UIC Institute for the Humanities

 Working Groups

HEALTH AND SOCIETY

Health and Society

2013-2014 Events

“Sexual Health as Buzzword: Competing Stakes, Proliferating Meanings, and the Politics of Niche Standardization”  Add To Calendar

Steven G Epstein
Professor of Sociology and John C. Shaffer Professor in the Humanities
Northwestern University
  • Date(s): Wednesday, 10/23 3:00 PM to Wednesday, 10/23 5:00 PM
  • Campus Address: Institute for the Humanities, Lower Level, Stevenson Hall
  • Address: 701 South Morgan Street
  • Location: Chicago, IL
  • Contact: Linda Vavra
  • Email: huminst@uic.edu
  • Website: http://huminst.las.uic.edu
  • Phone: 312-996-6354

Abstract

In recent decades the idea of “sexual health” has gone from obscurity to ubiquity. The explosion of discourses, practices, and products that reference this goal can be traced through many of the usual markers of institutionalization in the worlds of public health and biomedicine, including the birth of journals, research centers, professional associations, and training programs. Yet the convergence around the term masks a remarkable diversity of scientific, political, economic, and cultural agendas. Through an analysis of both emergence and dispersion, I describe the contexts in which the recent emphasis on sexual health has arisen and the consequences of attempts to lay claim to it. On the basis of content analysis of documents, I identify 12 distinct “threads” of sexual health discourse and practice, and I characterize this proliferation of sexual health projects as an example of “niche standardization,” in which the cultural potency of a polysemous term is fueled by its being differentially standardized across multiple social worlds, both expert and lay. I examine the consequences of this niche standardization with respect to the biomedicalization and commodification of sexuality and the place of sexuality within practices of governance. Yet I argue that the effects of the invention and dispersion of sexual health are diverse and relatively uncontained, and that no social actor or institution has succeeded in establishing ownership. These findings also provide insight into the character and functions of buzzwords, and I suggest steps toward the development of “buzzword studies.”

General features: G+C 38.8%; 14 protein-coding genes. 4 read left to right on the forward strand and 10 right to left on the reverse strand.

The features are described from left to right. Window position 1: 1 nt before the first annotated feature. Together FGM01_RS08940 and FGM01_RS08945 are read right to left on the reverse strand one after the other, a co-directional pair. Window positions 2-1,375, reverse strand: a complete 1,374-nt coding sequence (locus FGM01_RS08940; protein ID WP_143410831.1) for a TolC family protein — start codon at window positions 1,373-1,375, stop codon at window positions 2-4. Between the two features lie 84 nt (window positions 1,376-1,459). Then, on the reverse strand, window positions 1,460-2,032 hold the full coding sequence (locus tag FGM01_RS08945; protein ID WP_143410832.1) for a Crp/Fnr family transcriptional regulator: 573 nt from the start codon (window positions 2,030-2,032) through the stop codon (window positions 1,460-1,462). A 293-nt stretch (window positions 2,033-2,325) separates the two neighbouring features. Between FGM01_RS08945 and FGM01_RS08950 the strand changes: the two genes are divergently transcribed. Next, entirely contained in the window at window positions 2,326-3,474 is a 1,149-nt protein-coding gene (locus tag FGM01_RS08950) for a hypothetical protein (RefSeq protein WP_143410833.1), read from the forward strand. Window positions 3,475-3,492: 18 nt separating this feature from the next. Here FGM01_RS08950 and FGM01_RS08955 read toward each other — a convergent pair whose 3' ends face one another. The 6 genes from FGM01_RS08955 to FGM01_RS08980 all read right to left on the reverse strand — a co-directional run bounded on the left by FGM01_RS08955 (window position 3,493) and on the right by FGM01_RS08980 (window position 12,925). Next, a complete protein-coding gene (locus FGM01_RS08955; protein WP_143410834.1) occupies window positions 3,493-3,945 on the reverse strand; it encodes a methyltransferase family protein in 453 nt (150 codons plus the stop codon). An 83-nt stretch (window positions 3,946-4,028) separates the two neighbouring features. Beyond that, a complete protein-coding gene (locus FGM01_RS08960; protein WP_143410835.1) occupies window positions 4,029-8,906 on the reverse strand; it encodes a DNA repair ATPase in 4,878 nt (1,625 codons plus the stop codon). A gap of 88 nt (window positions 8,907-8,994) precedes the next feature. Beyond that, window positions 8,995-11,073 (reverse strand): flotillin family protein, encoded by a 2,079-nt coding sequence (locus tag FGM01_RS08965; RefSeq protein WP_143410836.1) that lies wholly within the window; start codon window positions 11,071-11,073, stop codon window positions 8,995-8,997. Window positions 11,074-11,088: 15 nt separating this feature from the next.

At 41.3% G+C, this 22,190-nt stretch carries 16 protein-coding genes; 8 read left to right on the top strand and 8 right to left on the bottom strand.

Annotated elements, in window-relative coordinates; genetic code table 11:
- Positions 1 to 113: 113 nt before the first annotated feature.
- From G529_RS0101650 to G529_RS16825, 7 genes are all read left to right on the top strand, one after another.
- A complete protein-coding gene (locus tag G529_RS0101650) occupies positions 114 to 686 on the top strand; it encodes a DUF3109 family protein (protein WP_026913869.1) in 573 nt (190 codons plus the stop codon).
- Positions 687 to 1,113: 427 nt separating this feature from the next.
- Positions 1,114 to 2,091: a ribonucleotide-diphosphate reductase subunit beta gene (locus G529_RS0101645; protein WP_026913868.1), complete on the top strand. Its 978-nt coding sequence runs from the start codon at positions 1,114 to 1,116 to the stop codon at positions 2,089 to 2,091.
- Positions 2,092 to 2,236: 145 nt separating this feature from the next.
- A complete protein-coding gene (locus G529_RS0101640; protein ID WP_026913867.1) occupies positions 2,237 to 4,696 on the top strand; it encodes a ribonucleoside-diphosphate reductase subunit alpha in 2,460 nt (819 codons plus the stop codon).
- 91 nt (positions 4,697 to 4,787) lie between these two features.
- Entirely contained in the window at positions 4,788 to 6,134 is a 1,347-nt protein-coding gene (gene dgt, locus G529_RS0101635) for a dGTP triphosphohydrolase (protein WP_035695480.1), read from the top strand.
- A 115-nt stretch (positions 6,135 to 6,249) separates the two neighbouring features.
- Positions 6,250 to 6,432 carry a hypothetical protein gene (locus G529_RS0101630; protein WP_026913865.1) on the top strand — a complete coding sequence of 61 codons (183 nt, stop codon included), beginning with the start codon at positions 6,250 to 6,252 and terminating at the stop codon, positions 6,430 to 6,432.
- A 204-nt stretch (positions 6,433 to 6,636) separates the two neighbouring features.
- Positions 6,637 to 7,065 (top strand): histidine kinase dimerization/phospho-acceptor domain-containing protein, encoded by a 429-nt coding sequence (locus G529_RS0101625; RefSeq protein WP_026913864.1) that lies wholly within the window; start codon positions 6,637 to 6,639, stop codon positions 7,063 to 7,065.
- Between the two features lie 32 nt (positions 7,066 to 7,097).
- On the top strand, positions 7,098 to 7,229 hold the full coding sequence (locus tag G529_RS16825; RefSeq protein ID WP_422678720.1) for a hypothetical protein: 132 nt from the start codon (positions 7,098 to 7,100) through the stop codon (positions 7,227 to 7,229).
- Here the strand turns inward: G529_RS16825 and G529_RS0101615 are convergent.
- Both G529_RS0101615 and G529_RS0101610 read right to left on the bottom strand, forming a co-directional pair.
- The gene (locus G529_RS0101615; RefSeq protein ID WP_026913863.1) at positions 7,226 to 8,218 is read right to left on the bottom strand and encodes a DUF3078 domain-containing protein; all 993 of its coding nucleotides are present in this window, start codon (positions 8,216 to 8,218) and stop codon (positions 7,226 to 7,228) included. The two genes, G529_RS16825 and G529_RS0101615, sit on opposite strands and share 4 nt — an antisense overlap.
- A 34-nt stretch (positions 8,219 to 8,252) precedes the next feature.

Steven G Epstein
Professor of Sociology and John C. Shaffer Professor in the Humanities
Northwestern University

Organizers

Claire Laurier Decoteau, Sociology
Sandy Sufian, Medical Humanities and History

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  2013-2014
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